With each of these options, there are different types of carting and mobile serving needs and considerations for how to best protect students and foodservice staff.
“Every state is doing their own thing ― even within districts. Directors are looking for someone to tell them what to do; in the absence of that, everyone’s doing their best and turning to associations, their network and partners for direction.”
Using the product development process to solve challenges
Instead of consolidating products, manufacturers may want to consider diversifying their offerings during this time.
“Let the product development process drive infinite possibilities when a customer has a question or a problem to solve,” Stamm remarked.
Hospitals are one market where Lakeside has seen great opportunities to innovate. For example, isolation carts, which hold PPE necessary to enter the isolated space, are now being used to serve entire floors, not just individual rooms. Hospitals need modular systems that incorporate carts, storage and based on their needs, and Lakeside is innovating to develop these solutions.
Foodservice within hospitals is also a challenge; foodservice teams are often not allowed to deliver meals to patients. Many have adapted their tray retrieval stations as staging areas and relied on medical staff to bring the food to rooms. Additionally, with cafeterias closed, hospital leaders are looking for solutions to still serve staff within protocols ― leading to the need for signs, stanchions and other social distancing supplies.
Stamm says it’s cool to see the networking between their customers, as they talk to each other about what’s working.
Manufacturers + Innovation
Manufacturers need to think outside the box to solve problems ― working together with their customers to find solutions that they hadn’t thought of (or needed) four months ago.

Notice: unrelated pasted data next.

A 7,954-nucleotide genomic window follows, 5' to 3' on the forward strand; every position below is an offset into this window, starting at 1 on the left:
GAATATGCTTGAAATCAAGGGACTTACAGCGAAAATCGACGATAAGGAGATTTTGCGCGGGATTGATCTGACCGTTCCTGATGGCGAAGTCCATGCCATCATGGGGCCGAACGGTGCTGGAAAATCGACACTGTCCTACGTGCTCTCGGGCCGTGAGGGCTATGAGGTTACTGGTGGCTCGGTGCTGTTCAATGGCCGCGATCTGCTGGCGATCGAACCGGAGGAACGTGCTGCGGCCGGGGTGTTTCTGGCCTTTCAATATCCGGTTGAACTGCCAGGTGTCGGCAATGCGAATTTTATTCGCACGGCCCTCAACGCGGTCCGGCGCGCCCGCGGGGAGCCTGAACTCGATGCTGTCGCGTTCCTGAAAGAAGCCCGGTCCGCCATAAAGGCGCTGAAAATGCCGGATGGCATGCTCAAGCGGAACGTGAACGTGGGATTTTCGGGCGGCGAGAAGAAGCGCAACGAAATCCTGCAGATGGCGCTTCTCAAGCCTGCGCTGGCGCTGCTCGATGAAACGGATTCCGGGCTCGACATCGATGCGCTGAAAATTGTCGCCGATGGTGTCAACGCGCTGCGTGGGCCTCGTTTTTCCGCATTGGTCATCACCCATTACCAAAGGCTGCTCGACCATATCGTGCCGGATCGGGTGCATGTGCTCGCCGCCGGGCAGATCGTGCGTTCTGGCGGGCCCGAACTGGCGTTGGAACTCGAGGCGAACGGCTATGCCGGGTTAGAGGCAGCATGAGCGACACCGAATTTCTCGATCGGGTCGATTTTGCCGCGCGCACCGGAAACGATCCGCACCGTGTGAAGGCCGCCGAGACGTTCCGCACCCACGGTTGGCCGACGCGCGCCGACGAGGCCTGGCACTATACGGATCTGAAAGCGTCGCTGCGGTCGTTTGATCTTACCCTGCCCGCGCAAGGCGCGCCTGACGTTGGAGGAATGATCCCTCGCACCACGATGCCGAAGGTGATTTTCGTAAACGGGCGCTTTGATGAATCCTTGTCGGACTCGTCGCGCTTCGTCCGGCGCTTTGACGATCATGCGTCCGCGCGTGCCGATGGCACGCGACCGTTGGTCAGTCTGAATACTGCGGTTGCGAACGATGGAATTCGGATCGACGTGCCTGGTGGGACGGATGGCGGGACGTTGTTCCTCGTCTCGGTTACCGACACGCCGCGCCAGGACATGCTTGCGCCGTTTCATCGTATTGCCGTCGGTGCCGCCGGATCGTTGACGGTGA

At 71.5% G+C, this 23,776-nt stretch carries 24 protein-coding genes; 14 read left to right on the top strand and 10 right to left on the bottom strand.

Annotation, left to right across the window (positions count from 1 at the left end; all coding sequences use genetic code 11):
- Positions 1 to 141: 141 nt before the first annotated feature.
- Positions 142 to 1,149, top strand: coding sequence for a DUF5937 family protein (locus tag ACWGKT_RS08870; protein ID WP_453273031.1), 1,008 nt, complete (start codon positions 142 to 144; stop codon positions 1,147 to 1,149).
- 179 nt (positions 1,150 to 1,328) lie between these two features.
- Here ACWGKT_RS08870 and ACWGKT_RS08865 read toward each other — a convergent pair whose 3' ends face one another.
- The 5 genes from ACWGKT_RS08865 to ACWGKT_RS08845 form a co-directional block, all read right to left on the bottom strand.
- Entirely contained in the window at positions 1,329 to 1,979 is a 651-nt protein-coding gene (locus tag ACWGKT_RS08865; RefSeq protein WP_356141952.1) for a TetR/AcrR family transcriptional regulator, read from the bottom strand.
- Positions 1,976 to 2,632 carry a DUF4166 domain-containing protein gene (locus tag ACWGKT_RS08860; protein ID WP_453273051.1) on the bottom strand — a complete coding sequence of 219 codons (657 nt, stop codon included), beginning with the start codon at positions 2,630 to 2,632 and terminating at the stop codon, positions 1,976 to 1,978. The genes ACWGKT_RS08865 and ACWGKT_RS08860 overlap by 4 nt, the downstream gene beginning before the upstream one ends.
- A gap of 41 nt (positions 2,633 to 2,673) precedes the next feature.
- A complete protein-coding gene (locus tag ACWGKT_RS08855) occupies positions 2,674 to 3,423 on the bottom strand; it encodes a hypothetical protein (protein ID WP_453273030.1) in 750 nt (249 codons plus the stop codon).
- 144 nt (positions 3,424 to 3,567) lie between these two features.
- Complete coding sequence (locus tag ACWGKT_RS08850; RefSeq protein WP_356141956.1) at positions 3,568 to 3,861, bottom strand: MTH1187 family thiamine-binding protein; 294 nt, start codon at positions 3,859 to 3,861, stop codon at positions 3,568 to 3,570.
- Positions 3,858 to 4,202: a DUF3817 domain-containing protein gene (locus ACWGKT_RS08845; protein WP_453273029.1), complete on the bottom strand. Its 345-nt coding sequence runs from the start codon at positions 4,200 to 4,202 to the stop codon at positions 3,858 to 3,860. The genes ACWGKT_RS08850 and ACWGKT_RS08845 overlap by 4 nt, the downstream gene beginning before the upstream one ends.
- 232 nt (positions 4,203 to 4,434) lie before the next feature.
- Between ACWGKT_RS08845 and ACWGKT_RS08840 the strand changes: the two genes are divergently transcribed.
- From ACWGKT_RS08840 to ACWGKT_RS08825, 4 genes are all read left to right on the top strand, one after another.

Discussing how food moves from one place to another will continue across all segments.
“It’s going to be interesting to see what methods emerge, who becomes the leader of the pack, and what equipment will be needed – it’s not the same old, same old,” said Stamm.
According to coronavirus research from Datassential, 52% of foodservice operators were ready to talk to foodservice manufacturers about new products & innovation within the 90 days of being asked in April.
Getting back to open means innovating from a blank page perspective ― creating something that is new and novel and not just adapting. Operators are ready to meet the needs of their guests, patients, students or residents, and manufacturers should consider their role in making that happen.
Join the Back to Open discussion
Manufacturers can help their customers transition to “back to open” with equipment and other products that allow them to serve their guests efficiently and safely.
Here’s to getting back to open!